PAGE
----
The Ceasefire Now! coalition has chosen to pursue a referendum because we have been unable to achieve the change we seek by other means. We tried the institutional route first, expressing our demands in an open letter to the administration on Nov. 14 and then meeting to negotiate with President Davis on March 21. Davis rejected our demands, so we appealed to the elected representatives of the student body. Dozens of students turned out to support the Ceasefire Now! resolution at a March 25 SGA meeting, but SGA rejected it. Confident that the outcome that night was not representative of the desires of the student body at large, we turned to grassroots democracy. Within only three days, the coalition gathered 298 signatures for Ceasefire Now!, well beyond the 10% threshold necessary to trigger a referendum, as established by the SGA constitution.

Throughout this entire process, we have encountered three main strains of criticism repeatedly from the administration and opponents of the resolution in SGA.

First is the idea that SGA and the administration have a duty to remain “apolitical.” What this fails to understand is that no position is apolitical. Inaction is a choice. As students, many of us accept this premise in the abstract when we think about past injustices like Jim Crow laws or the Holocaust. Should we not apply the same standards to an injustice happening before our very eyes?

Second is the accusation of performativity. This one is wrong even on its own terms. As outlined above, even if a statement was the coalition’s only demand, it would have real meaning and power, but the coalition is also calling for two tangible actions to contribute to the end of the genocide. To call this “performative” because we are demanding things of the administration rather than taking action we can accomplish on our own is to reduce generations of historic freedom struggles to mere performance because they dared to rally the disempowered to make demands of the powerful.

The most grave accusation made by opponents of Ceasefire Now! is that it endangers students at Furman. One opponent even used the phrase “pitting minority groups against each other” at the March 25 SGA meeting, presumably referring to Jewish and Muslim students. But this is not a referendum about Furman’s Jewish or Muslim students, or about Jewish or Muslim people in general — it is a referendum about an active genocide and its victims, perpetrators and enablers. Any student who feels isolated by Ceasefire Now! will have been isolated for political reasons, not ethnic or religious ones, and as has been established, an apolitical decision which isolates no one is impossible.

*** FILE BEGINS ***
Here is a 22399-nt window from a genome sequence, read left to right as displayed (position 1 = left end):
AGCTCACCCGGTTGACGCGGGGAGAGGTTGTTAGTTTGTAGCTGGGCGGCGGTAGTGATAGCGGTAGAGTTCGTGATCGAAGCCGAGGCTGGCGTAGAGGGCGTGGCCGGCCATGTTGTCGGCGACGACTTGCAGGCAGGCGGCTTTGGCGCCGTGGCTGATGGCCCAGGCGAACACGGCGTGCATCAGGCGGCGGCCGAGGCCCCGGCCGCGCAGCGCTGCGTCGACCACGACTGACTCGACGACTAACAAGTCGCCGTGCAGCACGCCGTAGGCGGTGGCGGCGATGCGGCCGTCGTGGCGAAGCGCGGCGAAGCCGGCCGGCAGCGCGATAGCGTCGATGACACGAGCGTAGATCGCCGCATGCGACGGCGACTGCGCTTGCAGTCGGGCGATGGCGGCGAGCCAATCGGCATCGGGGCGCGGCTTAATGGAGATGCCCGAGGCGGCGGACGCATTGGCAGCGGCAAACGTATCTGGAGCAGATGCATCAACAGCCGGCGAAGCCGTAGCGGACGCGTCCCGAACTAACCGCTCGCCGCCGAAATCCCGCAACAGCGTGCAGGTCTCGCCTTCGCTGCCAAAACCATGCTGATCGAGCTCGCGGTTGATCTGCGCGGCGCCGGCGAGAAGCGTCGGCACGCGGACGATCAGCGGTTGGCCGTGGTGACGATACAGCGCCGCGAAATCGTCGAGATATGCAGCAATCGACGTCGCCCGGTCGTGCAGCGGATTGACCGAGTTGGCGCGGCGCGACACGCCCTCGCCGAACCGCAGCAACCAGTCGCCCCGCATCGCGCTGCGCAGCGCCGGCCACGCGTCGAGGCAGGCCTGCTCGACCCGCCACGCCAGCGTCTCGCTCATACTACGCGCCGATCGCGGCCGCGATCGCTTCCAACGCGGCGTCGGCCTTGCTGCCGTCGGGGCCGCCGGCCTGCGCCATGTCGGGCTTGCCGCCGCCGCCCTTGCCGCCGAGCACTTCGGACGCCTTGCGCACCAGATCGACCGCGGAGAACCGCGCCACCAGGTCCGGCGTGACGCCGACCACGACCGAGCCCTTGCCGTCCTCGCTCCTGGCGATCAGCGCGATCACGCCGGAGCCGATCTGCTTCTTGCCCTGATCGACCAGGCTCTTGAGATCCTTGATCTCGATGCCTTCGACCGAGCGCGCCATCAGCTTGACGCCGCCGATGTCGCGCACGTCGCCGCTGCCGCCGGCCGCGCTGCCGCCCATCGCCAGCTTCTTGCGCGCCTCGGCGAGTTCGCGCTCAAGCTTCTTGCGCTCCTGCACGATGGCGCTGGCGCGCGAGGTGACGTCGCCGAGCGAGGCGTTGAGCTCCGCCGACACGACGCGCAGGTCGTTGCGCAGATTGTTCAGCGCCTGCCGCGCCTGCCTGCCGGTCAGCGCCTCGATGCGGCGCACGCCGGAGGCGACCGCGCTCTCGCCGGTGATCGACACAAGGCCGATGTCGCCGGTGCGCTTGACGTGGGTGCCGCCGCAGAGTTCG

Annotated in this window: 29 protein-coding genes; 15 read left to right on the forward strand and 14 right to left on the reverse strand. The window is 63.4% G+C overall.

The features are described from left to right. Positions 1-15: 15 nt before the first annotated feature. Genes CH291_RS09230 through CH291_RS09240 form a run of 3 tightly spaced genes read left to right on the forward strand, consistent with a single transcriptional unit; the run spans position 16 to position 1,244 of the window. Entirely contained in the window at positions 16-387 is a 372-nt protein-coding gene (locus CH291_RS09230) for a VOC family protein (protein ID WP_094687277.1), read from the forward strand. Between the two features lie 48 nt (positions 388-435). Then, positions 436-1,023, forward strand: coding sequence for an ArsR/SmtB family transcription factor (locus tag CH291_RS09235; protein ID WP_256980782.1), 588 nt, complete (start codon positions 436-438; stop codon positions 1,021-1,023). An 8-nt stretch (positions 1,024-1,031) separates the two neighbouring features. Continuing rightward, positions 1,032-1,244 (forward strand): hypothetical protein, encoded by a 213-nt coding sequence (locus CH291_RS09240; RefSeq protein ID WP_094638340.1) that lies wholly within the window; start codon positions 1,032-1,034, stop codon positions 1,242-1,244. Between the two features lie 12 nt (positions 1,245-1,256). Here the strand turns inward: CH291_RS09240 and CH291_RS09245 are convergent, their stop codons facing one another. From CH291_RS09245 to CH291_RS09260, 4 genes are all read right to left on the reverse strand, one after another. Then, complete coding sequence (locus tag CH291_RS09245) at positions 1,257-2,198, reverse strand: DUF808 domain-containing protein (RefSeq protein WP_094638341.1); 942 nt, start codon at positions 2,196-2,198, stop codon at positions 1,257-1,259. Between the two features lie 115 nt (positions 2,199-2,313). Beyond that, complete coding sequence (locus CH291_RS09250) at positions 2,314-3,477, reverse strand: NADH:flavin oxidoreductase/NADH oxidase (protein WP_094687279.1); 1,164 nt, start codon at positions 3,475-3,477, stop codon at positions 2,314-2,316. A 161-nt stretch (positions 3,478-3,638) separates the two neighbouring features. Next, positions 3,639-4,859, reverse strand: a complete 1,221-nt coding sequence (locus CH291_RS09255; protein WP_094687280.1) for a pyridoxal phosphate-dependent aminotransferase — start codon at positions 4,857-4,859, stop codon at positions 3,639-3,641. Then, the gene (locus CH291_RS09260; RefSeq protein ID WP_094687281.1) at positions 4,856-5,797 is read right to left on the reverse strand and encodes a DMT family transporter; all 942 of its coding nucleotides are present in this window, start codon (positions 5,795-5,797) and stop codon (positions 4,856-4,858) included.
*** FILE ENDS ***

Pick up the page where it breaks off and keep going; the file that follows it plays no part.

So far, the alternative means of aiding Gaza offered by critics have fallen into two categories: humanitarian (fundraising) and institutional (lobbying). Both are deeply flawed. The former is noble but fails to account for the reality of this crisis. Palestinians aren’t dying because too few people are fundraising for humanitarian aid — they’re dying because Israel is blocking that aid from reaching them and massacring the rare few who manage to receive it. These are political problems, requiring political solutions. Lobbying behind closed doors is not the path to those solutions, organizing for political power is, and that starts with uniting in struggle around demands that meet the moment.

Furman students, if you want to help build the movement for a ceasefire and a free Palestine, vote yes on Ceasefire Now! and join Furman YDSA, Furman MENA and Furman EAG in working to ensure the administration respects the will of the student body.